Louis Riel died at age 41 on November 16, 1885 inRegina, where he was executed for treason. Riel was born on October 22, 1844 to Louis Riel Sr. and Julie Lagimodiere, in the Red River Settlement, St. Boniface (Winnipeg). Riel first left home at the age of fourteen to study for Priesthood. He was funded by Archbishop Tache of St. Boniface, a generous patron who saw Riel as a serious and gifted student. Riel was faithful student, and scholarly; he spent his spare time composing poetry, with lines such as this: “ in pain he consumes his days, a brim with bitterness.” Riel was thought to be a misunderstood hero.
Riel replaced the current President of the Provisional Government in 1869, continuing on to help pass the Manitoba Act, which allowed First Nations entitlement to the land that was already in their possession. Although the Government of Ottawa disagreed with Riel’s choices, he was a brave man.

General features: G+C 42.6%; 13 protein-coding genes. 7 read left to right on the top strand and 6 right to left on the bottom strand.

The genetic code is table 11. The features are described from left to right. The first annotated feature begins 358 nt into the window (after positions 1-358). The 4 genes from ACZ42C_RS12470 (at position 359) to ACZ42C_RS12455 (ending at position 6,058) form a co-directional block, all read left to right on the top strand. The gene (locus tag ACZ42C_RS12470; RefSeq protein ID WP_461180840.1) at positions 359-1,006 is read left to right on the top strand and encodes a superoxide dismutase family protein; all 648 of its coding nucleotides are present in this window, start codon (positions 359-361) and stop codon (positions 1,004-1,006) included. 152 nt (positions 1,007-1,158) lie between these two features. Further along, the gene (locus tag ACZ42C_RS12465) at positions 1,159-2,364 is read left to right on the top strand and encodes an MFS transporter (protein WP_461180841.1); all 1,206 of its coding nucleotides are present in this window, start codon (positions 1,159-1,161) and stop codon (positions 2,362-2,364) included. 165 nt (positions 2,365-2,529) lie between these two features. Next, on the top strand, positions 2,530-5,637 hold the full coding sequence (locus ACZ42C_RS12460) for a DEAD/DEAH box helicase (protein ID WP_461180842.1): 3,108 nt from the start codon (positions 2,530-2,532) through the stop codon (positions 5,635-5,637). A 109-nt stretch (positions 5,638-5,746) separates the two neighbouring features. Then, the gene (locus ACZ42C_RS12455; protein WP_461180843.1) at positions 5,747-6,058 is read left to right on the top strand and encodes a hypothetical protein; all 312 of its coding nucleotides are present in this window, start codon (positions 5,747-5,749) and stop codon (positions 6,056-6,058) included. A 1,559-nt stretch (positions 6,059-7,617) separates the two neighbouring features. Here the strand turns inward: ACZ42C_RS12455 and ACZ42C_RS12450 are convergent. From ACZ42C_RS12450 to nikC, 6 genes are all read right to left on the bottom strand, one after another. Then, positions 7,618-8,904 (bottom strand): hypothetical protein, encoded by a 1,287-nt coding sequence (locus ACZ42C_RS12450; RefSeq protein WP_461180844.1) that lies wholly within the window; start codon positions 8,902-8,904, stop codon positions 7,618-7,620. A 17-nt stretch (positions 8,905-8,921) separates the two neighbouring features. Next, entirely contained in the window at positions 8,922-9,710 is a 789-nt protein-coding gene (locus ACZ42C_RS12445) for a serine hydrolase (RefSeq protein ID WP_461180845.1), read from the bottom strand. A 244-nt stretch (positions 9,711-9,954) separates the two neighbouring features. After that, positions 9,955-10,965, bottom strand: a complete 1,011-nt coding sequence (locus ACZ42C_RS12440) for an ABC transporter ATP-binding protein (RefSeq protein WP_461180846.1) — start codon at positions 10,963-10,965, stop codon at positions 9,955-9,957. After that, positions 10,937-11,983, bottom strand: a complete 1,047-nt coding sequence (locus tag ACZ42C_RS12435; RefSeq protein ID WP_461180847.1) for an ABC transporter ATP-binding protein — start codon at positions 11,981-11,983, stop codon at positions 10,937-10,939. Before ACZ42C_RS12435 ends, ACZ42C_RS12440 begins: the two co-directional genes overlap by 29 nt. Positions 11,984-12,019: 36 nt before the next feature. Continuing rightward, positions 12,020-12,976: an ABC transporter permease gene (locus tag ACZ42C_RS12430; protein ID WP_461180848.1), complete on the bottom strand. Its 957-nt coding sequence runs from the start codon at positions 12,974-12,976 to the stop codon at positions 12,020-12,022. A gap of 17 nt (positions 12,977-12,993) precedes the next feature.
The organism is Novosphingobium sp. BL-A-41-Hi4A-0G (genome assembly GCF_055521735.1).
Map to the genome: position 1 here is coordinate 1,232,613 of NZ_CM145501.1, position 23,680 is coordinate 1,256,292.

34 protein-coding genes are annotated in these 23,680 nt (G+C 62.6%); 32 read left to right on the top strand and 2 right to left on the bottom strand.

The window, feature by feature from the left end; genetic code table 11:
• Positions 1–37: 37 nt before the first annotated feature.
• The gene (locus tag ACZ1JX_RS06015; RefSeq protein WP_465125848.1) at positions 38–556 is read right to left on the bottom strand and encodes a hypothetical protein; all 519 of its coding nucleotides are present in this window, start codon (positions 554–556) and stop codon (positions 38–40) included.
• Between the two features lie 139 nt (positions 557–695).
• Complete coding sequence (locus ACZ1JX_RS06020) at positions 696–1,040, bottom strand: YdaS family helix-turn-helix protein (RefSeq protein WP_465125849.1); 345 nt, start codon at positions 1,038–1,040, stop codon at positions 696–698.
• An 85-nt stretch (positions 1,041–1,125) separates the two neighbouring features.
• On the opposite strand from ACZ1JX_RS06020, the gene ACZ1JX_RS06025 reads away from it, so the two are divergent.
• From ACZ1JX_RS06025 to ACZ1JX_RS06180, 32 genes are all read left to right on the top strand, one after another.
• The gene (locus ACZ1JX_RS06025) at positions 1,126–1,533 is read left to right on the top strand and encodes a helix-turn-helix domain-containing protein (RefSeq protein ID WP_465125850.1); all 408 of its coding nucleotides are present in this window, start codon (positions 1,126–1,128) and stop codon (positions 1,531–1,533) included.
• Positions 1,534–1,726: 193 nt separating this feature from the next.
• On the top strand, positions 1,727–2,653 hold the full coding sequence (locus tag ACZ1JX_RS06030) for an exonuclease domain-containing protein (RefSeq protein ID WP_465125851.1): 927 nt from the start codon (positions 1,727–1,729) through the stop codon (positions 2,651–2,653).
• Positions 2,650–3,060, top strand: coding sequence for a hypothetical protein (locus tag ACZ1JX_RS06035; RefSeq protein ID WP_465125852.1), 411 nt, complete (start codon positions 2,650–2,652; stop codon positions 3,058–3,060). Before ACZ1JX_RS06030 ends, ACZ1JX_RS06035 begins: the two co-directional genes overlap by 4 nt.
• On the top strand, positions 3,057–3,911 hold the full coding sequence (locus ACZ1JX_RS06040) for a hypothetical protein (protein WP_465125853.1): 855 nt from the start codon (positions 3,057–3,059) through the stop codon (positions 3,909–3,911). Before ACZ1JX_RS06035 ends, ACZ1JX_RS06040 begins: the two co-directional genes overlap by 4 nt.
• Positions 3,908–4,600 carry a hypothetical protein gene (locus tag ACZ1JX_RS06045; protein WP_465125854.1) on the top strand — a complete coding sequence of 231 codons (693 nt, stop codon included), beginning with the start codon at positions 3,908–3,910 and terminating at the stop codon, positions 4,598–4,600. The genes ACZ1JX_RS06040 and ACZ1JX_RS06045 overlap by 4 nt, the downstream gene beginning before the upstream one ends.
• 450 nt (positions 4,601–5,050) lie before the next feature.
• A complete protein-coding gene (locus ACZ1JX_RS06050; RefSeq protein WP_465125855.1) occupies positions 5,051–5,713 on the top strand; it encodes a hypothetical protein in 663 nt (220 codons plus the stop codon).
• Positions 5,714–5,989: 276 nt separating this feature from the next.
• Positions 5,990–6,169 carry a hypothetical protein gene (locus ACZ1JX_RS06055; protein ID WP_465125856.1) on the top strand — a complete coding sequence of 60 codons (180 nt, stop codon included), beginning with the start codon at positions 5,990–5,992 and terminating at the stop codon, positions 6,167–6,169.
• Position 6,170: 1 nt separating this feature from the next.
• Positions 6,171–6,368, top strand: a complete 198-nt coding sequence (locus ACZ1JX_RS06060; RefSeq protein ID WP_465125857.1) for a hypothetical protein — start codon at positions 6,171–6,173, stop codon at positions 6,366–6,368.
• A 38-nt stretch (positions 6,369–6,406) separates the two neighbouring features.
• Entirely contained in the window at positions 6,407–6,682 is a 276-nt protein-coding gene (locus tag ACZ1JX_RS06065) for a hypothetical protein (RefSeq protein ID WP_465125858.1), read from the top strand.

In 1872, Riel traveled toSt. Paul,Minnesotaon a voluntary exile, to reduce the tension betweenQuebecandOttawaduring the time of the Red River Rebellion. In 1881 Riel moved toNew Yorkwhere he met and married his wife, Marguerite Monet, and they continued on to have three children. Riel obtainedU.S.citizenship in 1883, and moved toMontana, where he began his teaching career in 1884.
December 8, 1875 was a major turning point in Riel’s life. After attending a mass inWashington,D.C., Riel had a vision of himself being anointed as a prophet of the new world. Rather than being an exiled man, and a failure of a political leader, he now viewed himself as the voice of God, a thread of hope for his Metis people. Riel’s body was released to his mother inManitoba, with the assurance that there would not be a formal burial.